Government’s purchase of assets abroad is haphazard and ineffectiveIgnoring repeated investigations and recommendations of the Auditor General’s Office, the Foreign Ministry is procuring assets and properties for its diplomatic missions and chanceries abroad haphazardly without consulting with the Finance Ministry.
Ignoring repeated investigations and recommendations of the Auditor General’s Office, the Foreign Ministry is procuring assets and properties for its diplomatic missions and chanceries abroad haphazardly without consulting with the Finance Ministry.
The latest report by the Auditor General says the ministry did not follow the procedure while purchasing the residence for the country’s ambassador to Washington, DC. In August, the Post reported on the purchase of a mansion in the US capital for $6.8 million, whose procurement details have yet to be released by foreign ministry officials.
The report said the ministry had formed a four-member panel to report on the longevity of the building, maintenance costs, financial liabilities and legal and administrative aspects. However, the ministry had initiated the process to purchase the seven-bedroom building in Washington, DC before submitting the report.
“The procurement should begin only after the panel submits its report and should be included in the annual budget. But the ministry did not seek the budget from the finance ministry,” the report said.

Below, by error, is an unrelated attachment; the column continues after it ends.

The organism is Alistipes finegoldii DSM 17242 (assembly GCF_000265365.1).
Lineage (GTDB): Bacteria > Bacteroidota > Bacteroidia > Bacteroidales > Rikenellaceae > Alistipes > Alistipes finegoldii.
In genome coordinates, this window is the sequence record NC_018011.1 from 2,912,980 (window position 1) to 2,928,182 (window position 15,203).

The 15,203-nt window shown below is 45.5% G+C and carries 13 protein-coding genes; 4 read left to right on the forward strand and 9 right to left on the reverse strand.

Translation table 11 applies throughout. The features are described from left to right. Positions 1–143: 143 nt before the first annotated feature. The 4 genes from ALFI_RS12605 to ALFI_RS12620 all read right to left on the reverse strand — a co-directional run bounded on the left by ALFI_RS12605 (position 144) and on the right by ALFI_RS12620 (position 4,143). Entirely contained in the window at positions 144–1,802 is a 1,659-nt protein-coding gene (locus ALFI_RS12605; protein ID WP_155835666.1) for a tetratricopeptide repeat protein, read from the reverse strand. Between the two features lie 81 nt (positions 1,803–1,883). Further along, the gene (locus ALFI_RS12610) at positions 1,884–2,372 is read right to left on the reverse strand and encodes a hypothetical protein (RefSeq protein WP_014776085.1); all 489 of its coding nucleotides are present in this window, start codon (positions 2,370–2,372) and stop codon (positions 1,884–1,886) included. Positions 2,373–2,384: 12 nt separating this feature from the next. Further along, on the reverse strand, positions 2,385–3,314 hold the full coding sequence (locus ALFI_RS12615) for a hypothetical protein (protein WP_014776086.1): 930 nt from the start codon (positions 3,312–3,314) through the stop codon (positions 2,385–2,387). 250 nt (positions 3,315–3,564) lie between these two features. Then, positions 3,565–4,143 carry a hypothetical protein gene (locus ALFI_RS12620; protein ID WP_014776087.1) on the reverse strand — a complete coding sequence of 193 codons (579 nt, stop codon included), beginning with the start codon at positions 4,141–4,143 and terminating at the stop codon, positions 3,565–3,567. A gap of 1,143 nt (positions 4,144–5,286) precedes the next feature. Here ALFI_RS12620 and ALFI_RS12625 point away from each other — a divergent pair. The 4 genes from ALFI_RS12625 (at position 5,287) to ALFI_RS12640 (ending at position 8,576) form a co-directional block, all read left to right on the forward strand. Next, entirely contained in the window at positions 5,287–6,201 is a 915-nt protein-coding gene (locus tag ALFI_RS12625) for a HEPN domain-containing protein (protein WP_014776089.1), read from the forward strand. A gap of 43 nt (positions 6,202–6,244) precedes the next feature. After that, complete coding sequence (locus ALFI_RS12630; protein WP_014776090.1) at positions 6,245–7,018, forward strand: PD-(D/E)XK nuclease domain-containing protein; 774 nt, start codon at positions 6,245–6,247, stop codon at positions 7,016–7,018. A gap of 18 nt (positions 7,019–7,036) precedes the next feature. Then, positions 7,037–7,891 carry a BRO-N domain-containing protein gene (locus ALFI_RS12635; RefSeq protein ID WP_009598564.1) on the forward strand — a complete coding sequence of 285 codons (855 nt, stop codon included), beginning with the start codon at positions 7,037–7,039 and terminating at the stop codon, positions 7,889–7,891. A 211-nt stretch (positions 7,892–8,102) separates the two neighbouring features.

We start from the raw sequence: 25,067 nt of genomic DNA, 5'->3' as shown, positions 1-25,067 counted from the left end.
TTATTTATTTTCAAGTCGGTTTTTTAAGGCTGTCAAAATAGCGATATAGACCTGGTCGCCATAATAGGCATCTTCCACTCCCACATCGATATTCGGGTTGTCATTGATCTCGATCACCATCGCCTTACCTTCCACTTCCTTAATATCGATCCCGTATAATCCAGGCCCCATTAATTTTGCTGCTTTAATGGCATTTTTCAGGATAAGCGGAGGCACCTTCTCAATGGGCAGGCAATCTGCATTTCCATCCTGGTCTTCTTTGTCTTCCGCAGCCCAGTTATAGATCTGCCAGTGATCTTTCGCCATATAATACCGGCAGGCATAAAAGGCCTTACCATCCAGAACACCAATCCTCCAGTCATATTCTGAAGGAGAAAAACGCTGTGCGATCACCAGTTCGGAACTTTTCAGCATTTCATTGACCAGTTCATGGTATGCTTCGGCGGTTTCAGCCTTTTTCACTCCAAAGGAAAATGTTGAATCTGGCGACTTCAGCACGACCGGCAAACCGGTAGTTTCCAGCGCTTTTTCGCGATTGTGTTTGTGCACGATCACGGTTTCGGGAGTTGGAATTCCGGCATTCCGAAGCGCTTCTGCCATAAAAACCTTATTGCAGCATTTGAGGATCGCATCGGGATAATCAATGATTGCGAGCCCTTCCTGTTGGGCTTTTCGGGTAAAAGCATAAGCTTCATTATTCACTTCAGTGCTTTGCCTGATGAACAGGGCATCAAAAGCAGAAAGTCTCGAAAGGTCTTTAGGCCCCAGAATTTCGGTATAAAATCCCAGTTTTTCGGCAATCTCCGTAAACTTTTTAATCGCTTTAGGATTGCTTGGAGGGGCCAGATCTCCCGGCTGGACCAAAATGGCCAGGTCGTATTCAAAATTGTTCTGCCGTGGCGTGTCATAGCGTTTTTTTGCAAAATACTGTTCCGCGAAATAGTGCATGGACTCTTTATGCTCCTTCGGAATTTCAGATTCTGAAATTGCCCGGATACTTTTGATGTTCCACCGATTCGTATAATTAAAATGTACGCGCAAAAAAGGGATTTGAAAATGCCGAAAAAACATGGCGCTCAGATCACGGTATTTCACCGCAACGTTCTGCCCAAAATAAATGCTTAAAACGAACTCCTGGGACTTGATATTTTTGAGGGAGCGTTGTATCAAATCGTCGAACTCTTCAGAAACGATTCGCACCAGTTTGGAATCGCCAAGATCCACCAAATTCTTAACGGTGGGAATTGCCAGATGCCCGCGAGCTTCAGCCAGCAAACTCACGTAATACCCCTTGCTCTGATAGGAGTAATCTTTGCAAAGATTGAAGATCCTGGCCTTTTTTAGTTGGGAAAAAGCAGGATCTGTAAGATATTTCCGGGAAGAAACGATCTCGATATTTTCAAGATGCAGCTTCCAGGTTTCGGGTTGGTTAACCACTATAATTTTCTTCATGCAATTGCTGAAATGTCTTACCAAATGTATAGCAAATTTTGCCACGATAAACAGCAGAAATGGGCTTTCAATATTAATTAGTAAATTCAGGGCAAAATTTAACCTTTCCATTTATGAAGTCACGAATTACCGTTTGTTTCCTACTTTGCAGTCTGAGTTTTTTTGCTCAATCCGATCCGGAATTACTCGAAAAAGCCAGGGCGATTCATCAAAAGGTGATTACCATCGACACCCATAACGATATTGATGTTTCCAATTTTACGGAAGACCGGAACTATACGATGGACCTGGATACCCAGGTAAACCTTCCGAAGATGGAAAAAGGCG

At a press meet earlier this month, Foreign Ministry officials admitted that they were already planning to construct a new embassy building in Canberra, the Australian capital, and preparing paperwork to build new ambassadorial residences in Sri Lanka and Pakistan. The ministry has bought land in Canberra, Colombo and Islamabad.
Foreign Minister Pradeep Gyawali told reporters that his ministry is also planning to procure three additional buildings for the embassies in Geneva, Tokyo and New York.
However, the Finance Ministry has not allocated budget to procure new assets this year as the Foreign Ministry could not spend all of the Rs4 billion set aside for the last two years. It spent Rs700 million on the building in Washington, Rs450 million in Bangkok, and Rs120 million to purchase the land in Canberra while nearly Rs700 million was frozen. The Finance Ministry approved Rs400 million this fiscal for the construction of two buildings in Colombo and Islamabad.
Although officials said they were unaware of the costs for procuring land and buildings in the cities chosen this year, including two of the most expensive in the world, the total cost could well over four billion rupees.
In a response to the Post, Foreign Ministry officials pushed back on the Attorney General’s report and said the findings were “not based on facts” because the ministry
had formulated a plan to procure land and buildings for Nepali missions at least three years ago.
“It is not easy to buy property abroad because we have to meet and follow many procedures, leading to some delays in procurement. But we are very much in line with our plans,” said Shanker Das Bairagi, the foreign secretary.
Nepal has 39 missions abroad, of which nine embassy buildings and 11 residences for the ambassadors are either owned or leased by the country. The government pays more than Rs850 million in rent every year for all other buildings and residences.